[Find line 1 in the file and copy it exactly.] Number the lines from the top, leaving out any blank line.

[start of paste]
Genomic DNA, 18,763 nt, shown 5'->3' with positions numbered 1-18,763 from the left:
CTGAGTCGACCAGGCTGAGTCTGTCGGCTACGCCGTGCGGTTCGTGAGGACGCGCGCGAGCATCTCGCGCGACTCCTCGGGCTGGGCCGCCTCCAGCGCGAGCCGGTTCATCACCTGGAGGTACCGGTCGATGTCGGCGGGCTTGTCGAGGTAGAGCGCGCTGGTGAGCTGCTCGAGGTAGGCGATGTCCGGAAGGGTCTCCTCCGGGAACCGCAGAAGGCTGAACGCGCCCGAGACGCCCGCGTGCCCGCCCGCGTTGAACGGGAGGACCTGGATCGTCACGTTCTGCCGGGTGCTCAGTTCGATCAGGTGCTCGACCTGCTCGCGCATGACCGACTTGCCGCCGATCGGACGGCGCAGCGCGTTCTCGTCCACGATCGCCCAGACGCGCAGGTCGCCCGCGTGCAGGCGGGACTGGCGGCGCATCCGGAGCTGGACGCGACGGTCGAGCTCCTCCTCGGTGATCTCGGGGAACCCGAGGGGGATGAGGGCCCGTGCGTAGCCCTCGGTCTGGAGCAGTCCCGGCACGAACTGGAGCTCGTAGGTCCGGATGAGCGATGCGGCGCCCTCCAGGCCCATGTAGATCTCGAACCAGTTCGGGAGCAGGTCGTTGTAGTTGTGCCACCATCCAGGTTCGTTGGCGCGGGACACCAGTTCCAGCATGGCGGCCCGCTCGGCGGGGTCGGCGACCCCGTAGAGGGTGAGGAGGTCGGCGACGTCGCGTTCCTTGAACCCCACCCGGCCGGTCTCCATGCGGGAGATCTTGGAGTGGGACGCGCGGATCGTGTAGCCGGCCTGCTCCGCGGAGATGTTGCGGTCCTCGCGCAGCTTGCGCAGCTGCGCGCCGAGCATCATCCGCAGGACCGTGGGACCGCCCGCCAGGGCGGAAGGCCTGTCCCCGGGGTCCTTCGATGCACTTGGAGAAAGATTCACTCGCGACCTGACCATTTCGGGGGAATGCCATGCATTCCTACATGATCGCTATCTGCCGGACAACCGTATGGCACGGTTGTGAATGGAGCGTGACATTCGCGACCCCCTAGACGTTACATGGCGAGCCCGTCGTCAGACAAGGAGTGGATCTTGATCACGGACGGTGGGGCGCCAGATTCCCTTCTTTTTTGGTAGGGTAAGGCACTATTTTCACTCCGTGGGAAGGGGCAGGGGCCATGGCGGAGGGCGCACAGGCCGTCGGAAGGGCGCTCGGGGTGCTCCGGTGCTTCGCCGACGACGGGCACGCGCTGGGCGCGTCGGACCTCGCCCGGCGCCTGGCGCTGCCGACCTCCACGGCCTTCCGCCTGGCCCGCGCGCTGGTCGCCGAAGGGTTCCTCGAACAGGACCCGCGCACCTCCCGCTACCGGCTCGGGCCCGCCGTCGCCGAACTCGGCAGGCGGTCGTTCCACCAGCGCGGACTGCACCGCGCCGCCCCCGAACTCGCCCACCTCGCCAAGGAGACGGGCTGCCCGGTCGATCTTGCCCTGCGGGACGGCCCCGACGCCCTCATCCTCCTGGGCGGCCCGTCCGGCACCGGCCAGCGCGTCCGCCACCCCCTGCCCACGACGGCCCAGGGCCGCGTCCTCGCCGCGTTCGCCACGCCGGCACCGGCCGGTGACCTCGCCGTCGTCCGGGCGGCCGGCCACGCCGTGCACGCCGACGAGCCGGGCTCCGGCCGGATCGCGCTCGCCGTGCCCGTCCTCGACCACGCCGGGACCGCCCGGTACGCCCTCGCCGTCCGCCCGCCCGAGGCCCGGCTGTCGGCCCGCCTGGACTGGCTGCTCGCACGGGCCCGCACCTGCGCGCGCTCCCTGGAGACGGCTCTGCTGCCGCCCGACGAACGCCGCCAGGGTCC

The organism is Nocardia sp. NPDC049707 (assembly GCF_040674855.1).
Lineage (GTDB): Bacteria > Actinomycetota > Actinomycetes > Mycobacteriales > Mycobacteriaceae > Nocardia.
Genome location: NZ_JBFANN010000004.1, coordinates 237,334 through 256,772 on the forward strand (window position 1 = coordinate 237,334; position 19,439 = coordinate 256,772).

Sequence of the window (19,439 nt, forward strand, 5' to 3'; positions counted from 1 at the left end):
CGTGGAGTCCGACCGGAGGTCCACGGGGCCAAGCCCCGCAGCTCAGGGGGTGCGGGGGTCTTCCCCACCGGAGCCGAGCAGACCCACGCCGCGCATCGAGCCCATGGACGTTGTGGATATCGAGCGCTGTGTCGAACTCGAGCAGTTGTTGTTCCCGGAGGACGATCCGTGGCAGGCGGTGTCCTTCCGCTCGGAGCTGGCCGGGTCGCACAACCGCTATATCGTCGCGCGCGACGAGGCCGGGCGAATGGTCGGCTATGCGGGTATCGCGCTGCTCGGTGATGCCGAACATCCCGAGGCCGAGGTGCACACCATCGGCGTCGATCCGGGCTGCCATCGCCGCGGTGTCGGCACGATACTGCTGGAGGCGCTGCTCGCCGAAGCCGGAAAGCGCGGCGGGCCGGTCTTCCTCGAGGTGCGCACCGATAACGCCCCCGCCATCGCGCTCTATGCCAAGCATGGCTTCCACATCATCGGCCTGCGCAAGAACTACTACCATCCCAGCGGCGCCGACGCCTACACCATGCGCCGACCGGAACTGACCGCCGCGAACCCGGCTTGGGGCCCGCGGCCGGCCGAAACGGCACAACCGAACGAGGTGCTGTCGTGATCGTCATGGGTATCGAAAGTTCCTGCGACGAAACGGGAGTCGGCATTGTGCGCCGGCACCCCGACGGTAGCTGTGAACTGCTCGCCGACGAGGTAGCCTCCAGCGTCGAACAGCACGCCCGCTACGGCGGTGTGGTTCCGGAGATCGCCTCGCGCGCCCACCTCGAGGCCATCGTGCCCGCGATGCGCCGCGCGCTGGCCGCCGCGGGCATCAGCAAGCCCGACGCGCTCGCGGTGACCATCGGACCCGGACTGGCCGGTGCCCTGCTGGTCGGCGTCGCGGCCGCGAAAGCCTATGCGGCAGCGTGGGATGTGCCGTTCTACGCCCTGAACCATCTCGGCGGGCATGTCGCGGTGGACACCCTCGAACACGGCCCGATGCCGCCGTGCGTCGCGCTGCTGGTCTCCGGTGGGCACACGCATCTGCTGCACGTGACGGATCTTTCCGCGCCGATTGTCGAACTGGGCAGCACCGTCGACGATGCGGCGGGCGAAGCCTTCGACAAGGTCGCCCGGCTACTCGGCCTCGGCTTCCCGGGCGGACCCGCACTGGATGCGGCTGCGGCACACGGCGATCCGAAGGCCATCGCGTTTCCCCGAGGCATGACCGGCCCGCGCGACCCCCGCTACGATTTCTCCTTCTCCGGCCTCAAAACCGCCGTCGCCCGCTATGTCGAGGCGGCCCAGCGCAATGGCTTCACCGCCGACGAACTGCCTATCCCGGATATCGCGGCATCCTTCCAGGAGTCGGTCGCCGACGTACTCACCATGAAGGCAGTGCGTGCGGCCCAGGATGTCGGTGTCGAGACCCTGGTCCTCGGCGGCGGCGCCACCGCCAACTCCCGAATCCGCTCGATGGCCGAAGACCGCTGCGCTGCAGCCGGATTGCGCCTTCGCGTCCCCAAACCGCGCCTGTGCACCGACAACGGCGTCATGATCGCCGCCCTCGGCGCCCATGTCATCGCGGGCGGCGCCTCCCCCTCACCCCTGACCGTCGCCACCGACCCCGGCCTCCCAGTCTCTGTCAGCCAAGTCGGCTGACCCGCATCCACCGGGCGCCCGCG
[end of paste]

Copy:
Genomic DNA, 18,763 nt, shown 5'->3' with positions numbered 1-18,763 from the left: